Functional Analysis/C*-algebras

 Functional Analysis Chapter 5: C^*-algebras
 (May 27, 2008). Beware this chapter is less than a draft.

A Banach space ${\displaystyle {\mathcal {A}}}$ over ${\displaystyle \mathbf {C} }$ is called a Banach algebra if it is an algebra and satisfies

${\displaystyle \|xy\|\leq \|x\|\|y\|}$.

We shall assume that every Banach algebra has the unit ${\displaystyle 1}$ unless stated otherwise.

Since ${\displaystyle \|x_{n}y_{n}-xy\|\leq \|x_{n}\|\|y_{n}-y\|+\|x_{n}-x\|\|y\|\to 0}$ as ${\displaystyle x_{n},y_{n}\to 0}$, the map

${\displaystyle (x,y)\mapsto xy:{\mathcal {A}}\times {\mathcal {A}}\to {\mathcal {A}}}$

is continuous.

For ${\displaystyle x\in {\mathcal {A}}}$, let ${\displaystyle \sigma (x)}$ be the set of all complex numbers ${\displaystyle \lambda }$ such that ${\displaystyle x-\lambda 1}$ is not invertible.

5 Theorem For every ${\displaystyle x\in {\mathcal {A}}}$, ${\displaystyle \sigma (x)}$ is nonempty and closed and

${\displaystyle \sigma (x)\subset \{s\in \mathbf {C} ||s|\leq \|x\|\}}$.

Moreover,

${\displaystyle r(x){\overset {\mathrm {def} }{=}}\sup\{|z||z\in \sigma (x)\}=\lim _{n\to \infty }\|x^{n}\|^{1/n}}$

(${\displaystyle r(x)}$ is called the spectral radius of ${\displaystyle x}$)
Proof: Let ${\displaystyle G\subset {\mathcal {A}}}$ be the group of units. Define ${\displaystyle f:\mathbf {C} \to A}$ by ${\displaystyle f(\lambda )=\lambda 1-x}$. (Throughout the proof ${\displaystyle x}$ is fixed.) If ${\displaystyle \lambda \in \mathbf {C} \backslash \sigma (x)}$, then, by definition, ${\displaystyle f(\lambda )\in G}$ or ${\displaystyle \lambda \in f^{-1}(G)}$. Similarly, we have: ${\displaystyle G\subset f(\sigma (x))}$. Thus, ${\displaystyle x\in f^{-1}(G)\subset \sigma (x)}$. Since ${\displaystyle f}$ is clearly continuous, ${\displaystyle \mathbf {C} \backslash \sigma (x)}$ is open and so ${\displaystyle \sigma (x)}$ is closed. Suppose that ${\displaystyle |s|>\|x\|}$ for ${\displaystyle s\in \mathbf {C} }$. By the geometric series (which is valid by Theorem 2.something), we have:

${\displaystyle \left(1-{x \over s}\right)^{-1}=\sum _{n=0}^{\infty }\left({x \over s}\right)^{n}}$

Thus, ${\displaystyle 1-{x \over s}}$ is invertible, which is to say, ${\displaystyle s1-x}$ is invertible. Hence, ${\displaystyle s\not \in \sigma (x)}$. This complete the proof of the first assertion and gives:

${\displaystyle r(x)\leq \|x\|}$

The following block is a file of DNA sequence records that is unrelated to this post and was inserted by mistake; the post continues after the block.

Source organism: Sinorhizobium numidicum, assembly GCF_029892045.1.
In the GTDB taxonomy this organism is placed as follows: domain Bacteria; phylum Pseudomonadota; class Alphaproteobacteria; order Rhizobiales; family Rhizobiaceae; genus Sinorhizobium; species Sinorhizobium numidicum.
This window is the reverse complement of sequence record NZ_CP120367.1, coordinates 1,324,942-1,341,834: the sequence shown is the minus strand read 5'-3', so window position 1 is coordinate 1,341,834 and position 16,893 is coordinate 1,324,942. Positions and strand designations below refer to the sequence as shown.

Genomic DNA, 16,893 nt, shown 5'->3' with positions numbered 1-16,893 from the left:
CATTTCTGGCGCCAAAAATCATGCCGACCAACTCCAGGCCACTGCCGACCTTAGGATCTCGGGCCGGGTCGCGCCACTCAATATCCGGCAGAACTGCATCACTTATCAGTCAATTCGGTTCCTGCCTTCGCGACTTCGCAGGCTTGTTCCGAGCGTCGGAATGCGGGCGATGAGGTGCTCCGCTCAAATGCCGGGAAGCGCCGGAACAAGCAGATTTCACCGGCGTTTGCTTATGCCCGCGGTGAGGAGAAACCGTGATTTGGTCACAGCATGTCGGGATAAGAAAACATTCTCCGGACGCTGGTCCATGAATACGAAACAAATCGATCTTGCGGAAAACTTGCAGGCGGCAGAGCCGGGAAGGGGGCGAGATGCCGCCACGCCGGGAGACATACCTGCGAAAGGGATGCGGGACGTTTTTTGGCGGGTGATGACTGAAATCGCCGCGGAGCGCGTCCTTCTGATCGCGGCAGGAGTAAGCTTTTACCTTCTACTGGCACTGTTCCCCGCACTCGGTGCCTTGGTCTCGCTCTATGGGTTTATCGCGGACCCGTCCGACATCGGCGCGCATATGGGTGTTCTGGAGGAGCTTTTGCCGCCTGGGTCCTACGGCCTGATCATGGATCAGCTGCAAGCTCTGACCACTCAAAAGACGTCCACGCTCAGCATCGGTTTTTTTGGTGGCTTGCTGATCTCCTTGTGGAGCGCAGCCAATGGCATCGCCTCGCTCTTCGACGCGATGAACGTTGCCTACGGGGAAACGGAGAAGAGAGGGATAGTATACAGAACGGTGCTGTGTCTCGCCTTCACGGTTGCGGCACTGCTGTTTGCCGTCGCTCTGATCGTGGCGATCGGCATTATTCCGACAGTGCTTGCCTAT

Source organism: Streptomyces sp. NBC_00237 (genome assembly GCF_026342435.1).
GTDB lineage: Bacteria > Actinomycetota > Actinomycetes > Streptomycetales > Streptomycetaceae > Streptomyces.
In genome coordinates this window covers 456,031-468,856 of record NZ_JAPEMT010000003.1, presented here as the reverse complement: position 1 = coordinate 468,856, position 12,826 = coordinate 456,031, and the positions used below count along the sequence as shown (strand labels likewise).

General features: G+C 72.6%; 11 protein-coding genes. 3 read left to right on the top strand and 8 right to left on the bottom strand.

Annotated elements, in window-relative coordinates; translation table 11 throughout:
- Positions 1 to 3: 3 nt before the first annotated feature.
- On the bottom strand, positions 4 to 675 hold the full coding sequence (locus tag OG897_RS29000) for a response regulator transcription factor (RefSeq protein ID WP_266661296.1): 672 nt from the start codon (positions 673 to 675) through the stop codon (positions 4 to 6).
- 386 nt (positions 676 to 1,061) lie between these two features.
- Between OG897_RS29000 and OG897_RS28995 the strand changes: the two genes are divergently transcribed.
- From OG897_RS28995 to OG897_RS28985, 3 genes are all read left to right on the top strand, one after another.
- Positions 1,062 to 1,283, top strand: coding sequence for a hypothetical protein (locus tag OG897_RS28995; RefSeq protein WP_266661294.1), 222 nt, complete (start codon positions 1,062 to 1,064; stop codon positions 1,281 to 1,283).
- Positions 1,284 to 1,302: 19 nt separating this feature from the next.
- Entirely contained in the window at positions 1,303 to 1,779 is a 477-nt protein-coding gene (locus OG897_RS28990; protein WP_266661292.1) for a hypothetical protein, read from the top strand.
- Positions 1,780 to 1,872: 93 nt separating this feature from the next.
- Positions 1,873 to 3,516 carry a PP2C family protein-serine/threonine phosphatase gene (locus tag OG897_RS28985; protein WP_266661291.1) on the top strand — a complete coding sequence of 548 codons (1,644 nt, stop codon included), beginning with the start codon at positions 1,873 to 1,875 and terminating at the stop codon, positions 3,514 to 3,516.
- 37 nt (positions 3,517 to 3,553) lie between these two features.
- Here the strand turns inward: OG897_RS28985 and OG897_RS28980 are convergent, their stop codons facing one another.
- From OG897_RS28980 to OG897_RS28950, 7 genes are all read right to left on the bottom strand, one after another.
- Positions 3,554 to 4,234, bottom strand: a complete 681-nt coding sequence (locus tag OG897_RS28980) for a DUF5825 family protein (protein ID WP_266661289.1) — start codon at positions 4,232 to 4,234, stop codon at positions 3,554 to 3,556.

Since ${\displaystyle \sigma (x)}$ is compact, there is a ${\displaystyle a\in \sigma (x)}$ such that ${\displaystyle r(x)=a}$. Since ${\displaystyle a^{n}\in \sigma (x^{n})}$ (use induction to see this),

${\displaystyle r(x)^{n}\leq \|x^{n}\|}$

Next, we claim that the sequence ${\displaystyle {x^{n} \over s^{n+1}}}$ is bounded for ${\displaystyle |s|>r(x)}$. In view of the uniform boundedness principle, it suffices to show that ${\displaystyle g\left({x^{n} \over s^{n+1}}\right)}$ is bounded for every ${\displaystyle g\in A^{*}}$. But since

${\displaystyle \lim _{n\to \infty }g\left({x^{n} \over s^{n+1}}\right)=0}$,

this is in fact the case. Hence, there is a constant ${\displaystyle c}$ such that ${\displaystyle \|x^{n}\|\leq c|s|^{n+1}}$ for every ${\displaystyle n}$. It follows:

${\displaystyle r(x)\leq \lim _{n\to \infty }\|x^{n}\|^{1/n}\leq \lim _{n\to \infty }c^{1/n}|s|=|s|}$.

Taking inf over ${\displaystyle |s|>r(x)}$ completes the proof of the spectral radius formula. Finally, suppose, on the contrary, that ${\displaystyle \sigma (x)}$ is empty. Then for every ${\displaystyle g\in A^{*}}$, the map

${\displaystyle s\mapsto g((x-s)^{-1})}$

is analytic in ${\displaystyle \mathbf {C} }$. Since ${\displaystyle \lim _{s\to \infty }g((x-s)^{-1})=0}$, by Liouville's theorem, we must have: ${\displaystyle g((x-s)^{-1})=0}$. Hence, ${\displaystyle (x-s)^{-1}=0}$ for every ${\displaystyle s\in \mathbf {C} }$, a contradiction. ${\displaystyle \square }$

5 Corollary (Gelfand-Mazur theorem) If every nonzero element of ${\displaystyle {\mathcal {A}}}$ is invertible, then ${\displaystyle {\mathcal {A}}}$ is isomorphic to ${\displaystyle \mathbf {C} }$.
Proof: Let ${\displaystyle x\in {\mathcal {A}}}$ be a nonzero element. Since ${\displaystyle \sigma (x)}$ is non-empty, we can then find ${\displaystyle \lambda \in \mathbf {C} }$ such that ${\displaystyle \lambda 1-x}$ is not invertible. But, by hypothesis, ${\displaystyle \lambda 1-x}$ is invertible, unless ${\displaystyle \lambda 1=x}$.${\displaystyle \square }$

Let ${\displaystyle {\mathfrak {m}}}$ be a maximal ideal of a Banach algebra. (Such ${\displaystyle {\mathfrak {m}}}$ exists by the usual argument involving Zorn's Lemma in abstract algebra). Since the complement of ${\displaystyle {\mathfrak {m}}}$ consists of invertible elements, ${\displaystyle {\mathfrak {m}}}$ is closed. In particular, ${\displaystyle {\mathcal {A}}/{\mathfrak {m}}}$ is a Banach algebra with the usual quotient norm. By the above corollary, we thus have the isomorphism:

${\displaystyle {\mathcal {A}}/{\mathfrak {m}}\simeq \mathbf {C} }$